Donating one's body for research? And, Sacrament of Reconciliation for those already baptized who are received into the Church at Easter Vigil?
Question: Can Catholics donate their bodies for scientific research, and, if they do, what care must be taken of the body for Christian burial?
Answer: A number of dioceses have published guidelines to be used in just such cases, as these, and their clarifications, for the most part, seem well done. One such diocese is Burlington, Vermont. I have basically summarized their guidelines in what follows.
The guidelines explain that it is perfectly permissible for Catholics to donate their bodies for scientific research. Most teaching hospitals have body donation programs. Donors must be 21 or older, and may register their bodies in advance. Documents must be signed to that effect, and only the donor may make such a choice, or sign such a document. The body must remain intact, so there cannot be an autopsy. Either the institution, or the family of the deceased, must agree to pay for: removal of the body from the hospital, transportation of the body, permits for transportation and cremation, and the cremation itself. Bodies which are donated are normally cremated after they have been used, which often can take up to two years.
When the institution has finished with their research, the final disposition of the body must be done according to the norms for cremation established by the Catholic Church. The remains should be returned at that time to the next of kin, or the funeral director. The reverence with which one treats a dead body is owed to cremains, as well, and funeral rites must be performed accordingly. These rites respect a number of central Christian beliefs. A human being is composed of a spiritual soul, and a physical body. That body has participated throughout a person’s earthly life in the sacraments, and the good deeds done by the person. It will rise again at the end of time, to complete the happy experience of heaven. The body is also a human body, and so respect for it, even in death, underlines the right to life. There is also an obligation to pray for the dead, and console those who experience grief, at the passing of a loved one.
The Church now permits cremation, provided it is not chosen for an incorrect religious reason; for example, that the body is viewed as a prison from which the soul must be freed in order to enjoy heaven. The cremated body must be treated with the same respect as an intact body. Even if it is has been used for scientific research for two years, a funeral Mass should be offered, followed by interment, either in the ground, or in a mausoleum. In the case of the body donated to science, a memorial Mass may be offered at the time of death, and the actual funeral liturgy at the time of burial. Also, as is the case with all cremated bodies, scattering at sea, or on the ground, is not considered to be a sign of sufficient respect for the holiness of the Christian body.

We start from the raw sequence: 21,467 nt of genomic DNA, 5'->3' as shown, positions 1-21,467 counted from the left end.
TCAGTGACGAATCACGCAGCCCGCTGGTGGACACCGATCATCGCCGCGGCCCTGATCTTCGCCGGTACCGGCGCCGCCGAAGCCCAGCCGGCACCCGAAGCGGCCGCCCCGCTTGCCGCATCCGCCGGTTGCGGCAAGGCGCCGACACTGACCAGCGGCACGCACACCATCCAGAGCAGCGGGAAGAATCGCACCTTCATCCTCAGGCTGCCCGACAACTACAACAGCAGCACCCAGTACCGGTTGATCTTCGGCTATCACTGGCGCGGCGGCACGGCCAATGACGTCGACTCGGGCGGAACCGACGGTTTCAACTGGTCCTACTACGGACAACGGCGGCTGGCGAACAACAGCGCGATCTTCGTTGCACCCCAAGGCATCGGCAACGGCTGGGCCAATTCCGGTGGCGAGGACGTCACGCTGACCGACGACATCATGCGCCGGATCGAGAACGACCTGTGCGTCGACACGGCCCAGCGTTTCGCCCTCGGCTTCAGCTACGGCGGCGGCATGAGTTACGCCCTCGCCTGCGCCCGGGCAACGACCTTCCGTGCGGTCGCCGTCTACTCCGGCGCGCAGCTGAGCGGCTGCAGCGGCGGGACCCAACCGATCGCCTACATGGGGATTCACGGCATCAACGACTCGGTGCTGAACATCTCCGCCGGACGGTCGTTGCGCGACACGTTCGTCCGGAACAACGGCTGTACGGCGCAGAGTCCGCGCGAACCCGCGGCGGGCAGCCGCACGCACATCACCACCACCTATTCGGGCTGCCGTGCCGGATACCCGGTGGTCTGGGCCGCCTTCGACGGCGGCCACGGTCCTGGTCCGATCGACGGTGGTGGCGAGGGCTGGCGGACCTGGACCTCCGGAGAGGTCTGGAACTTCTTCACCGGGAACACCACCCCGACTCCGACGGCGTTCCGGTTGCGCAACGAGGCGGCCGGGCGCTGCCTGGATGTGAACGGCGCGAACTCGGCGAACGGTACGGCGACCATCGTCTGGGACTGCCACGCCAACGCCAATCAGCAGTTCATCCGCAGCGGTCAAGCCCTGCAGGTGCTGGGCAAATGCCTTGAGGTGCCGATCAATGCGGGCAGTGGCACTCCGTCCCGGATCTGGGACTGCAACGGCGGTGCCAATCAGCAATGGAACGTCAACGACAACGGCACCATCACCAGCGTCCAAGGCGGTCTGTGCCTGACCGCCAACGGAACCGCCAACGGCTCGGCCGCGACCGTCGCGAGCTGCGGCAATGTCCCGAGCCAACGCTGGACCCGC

Catholicism is very much a physical religion, as witnessed by the emphasis on the necessity of the sacraments for salvation. This very physical character should also be evident in the reverent treatment of the dead body, even of those which have been used for scientific research.
Question: I have noticed at the Easter vigil that a number of people are received into the Church, both unbaptized and baptized. In the case of neophytes, Baptism obviously involves the remission of sins, but with the baptized there is the possibility of serious (mortal) sin. These latter have no chance of confession during the service. How do we explain this absence of some reconciliation/absolution opportunity?
Answer: The Church emphasizes a return to ancient catechetical programs in the Rite of Christian Initiation for Adults. Though people are received into the Church during the Easter Vigil ,either by means of baptism or, if already baptized, by a profession of faith. This is not supposed to be the end of the catechetical process. Normally, the RCIA candidates are expected to return during the Easter season for the final catechesis, which should include a thorough explanation of the doctrine of grace in the infused virtues.
Though this fuller instruction is reserved until after Easter, the practice of preparation for confession occurs beforehand. For those who are “the elect”—those who have not ever been baptized—there is no problem, since baptism forgives all sins at the time it is received. The sacraments of Confirmation and Eucharist are normally conferred at the Easter Vigil. Confession certainly could be made by “the elect” before the Easter Vigil, in close proximity to it, at a convenient time to prepare them for their next experience of confession. They would exercise everything in the ritual, except the reception of absolution, because, of course, one cannot be absolved unless one has been baptized.